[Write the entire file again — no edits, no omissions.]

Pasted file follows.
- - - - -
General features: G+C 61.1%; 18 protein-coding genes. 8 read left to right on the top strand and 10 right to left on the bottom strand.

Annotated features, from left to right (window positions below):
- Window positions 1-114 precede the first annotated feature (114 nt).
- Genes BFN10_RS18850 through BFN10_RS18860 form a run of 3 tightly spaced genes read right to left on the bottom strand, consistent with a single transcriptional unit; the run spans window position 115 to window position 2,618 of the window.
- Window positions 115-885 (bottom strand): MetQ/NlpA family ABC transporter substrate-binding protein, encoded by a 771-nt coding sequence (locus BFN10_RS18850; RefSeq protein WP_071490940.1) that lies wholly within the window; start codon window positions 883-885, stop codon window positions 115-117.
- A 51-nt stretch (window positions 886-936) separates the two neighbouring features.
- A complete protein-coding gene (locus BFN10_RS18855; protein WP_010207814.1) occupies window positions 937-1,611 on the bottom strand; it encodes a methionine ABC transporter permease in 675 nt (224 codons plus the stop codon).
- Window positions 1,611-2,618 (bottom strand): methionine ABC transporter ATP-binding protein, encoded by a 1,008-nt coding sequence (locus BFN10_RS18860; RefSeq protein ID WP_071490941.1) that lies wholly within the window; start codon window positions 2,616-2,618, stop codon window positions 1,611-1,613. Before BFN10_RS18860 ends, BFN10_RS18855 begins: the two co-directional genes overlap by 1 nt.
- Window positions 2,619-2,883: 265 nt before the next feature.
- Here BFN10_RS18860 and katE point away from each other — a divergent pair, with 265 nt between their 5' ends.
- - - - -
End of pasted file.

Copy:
General features: G+C 61.1%; 18 protein-coding genes. 8 read left to right on the top strand and 10 right to left on the bottom strand.

Annotated features, from left to right (window positions below):
- Window positions 1-114 precede the first annotated feature (114 nt).
- Genes BFN10_RS18850 through BFN10_RS18860 form a run of 3 tightly spaced genes read right to left on the bottom strand, consistent with a single transcriptional unit; the run spans window position 115 to window position 2,618 of the window.
- Window positions 115-885 (bottom strand): MetQ/NlpA family ABC transporter substrate-binding protein, encoded by a 771-nt coding sequence (locus BFN10_RS18850; RefSeq protein WP_071490940.1) that lies wholly within the window; start codon window positions 883-885, stop codon window positions 115-117.
- A 51-nt stretch (window positions 886-936) separates the two neighbouring features.
- A complete protein-coding gene (locus BFN10_RS18855; protein WP_010207814.1) occupies window positions 937-1,611 on the bottom strand; it encodes a methionine ABC transporter permease in 675 nt (224 codons plus the stop codon).
- Window positions 1,611-2,618 (bottom strand): methionine ABC transporter ATP-binding protein, encoded by a 1,008-nt coding sequence (locus BFN10_RS18860; RefSeq protein ID WP_071490941.1) that lies wholly within the window; start codon window positions 2,616-2,618, stop codon window positions 1,611-1,613. Before BFN10_RS18860 ends, BFN10_RS18855 begins: the two co-directional genes overlap by 1 nt.
- Window positions 2,619-2,883: 265 nt before the next feature.
- Here BFN10_RS18860 and katE point away from each other — a divergent pair, with 265 nt between their 5' ends.